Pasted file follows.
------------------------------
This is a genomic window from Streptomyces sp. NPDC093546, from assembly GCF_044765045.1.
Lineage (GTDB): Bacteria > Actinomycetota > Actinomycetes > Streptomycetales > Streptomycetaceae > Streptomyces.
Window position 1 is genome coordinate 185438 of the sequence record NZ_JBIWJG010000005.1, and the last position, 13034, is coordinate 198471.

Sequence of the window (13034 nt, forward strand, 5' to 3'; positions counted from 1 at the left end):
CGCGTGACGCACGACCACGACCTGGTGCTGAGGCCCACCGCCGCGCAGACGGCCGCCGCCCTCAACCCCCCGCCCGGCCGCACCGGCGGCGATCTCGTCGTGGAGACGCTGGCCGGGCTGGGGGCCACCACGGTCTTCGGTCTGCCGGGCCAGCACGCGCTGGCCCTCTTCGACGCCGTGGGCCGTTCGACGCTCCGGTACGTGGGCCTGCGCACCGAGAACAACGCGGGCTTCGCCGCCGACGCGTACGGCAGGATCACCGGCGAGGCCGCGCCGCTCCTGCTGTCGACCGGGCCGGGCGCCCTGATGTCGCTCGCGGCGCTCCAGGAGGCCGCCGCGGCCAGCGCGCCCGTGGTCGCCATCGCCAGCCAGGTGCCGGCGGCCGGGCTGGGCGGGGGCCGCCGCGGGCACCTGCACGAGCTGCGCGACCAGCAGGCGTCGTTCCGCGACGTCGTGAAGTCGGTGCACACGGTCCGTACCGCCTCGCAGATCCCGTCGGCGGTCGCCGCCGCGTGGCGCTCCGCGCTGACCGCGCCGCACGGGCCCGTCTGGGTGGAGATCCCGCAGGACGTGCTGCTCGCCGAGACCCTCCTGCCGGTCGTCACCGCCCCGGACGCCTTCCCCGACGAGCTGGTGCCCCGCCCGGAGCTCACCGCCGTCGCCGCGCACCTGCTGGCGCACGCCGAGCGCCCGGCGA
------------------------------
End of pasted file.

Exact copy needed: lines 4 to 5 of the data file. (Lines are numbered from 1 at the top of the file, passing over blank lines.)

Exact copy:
Sequence of the window (13034 nt, forward strand, 5' to 3'; positions counted from 1 at the left end):
CGCGTGACGCACGACCACGACCTGGTGCTGAGGCCCACCGCCGCGCAGACGGCCGCCGCCCTCAACCCCCCGCCCGGCCGCACCGGCGGCGATCTCGTCGTGGAGACGCTGGCCGGGCTGGGGGCCACCACGGTCTTCGGTCTGCCGGGCCAGCACGCGCTGGCCCTCTTCGACGCCGTGGGCCGTTCGACGCTCCGGTACGTGGGCCTGCGCACCGAGAACAACGCGGGCTTCGCCGCCGACGCGTACGGCAGGATCACCGGCGAGGCCGCGCCGCTCCTGCTGTCGACCGGGCCGGGCGCCCTGATGTCGCTCGCGGCGCTCCAGGAGGCCGCCGCGGCCAGCGCGCCCGTGGTCGCCATCGCCAGCCAGGTGCCGGCGGCCGGGCTGGGCGGGGGCCGCCGCGGGCACCTGCACGAGCTGCGCGACCAGCAGGCGTCGTTCCGCGACGTCGTGAAGTCGGTGCACACGGTCCGTACCGCCTCGCAGATCCCGTCGGCGGTCGCCGCCGCGTGGCGCTCCGCGCTGACCGCGCCGCACGGGCCCGTCTGGGTGGAGATCCCGCAGGACGTGCTGCTCGCCGAGACCCTCCTGCCGGTCGTCACCGCCCCGGACGCCTTCCCCGACGAGCTGGTGCCCCGCCCGGAGCTCACCGCCGTCGCCGCGCACCTGCTGGCGCACGCCGAGCGCCCGGCGA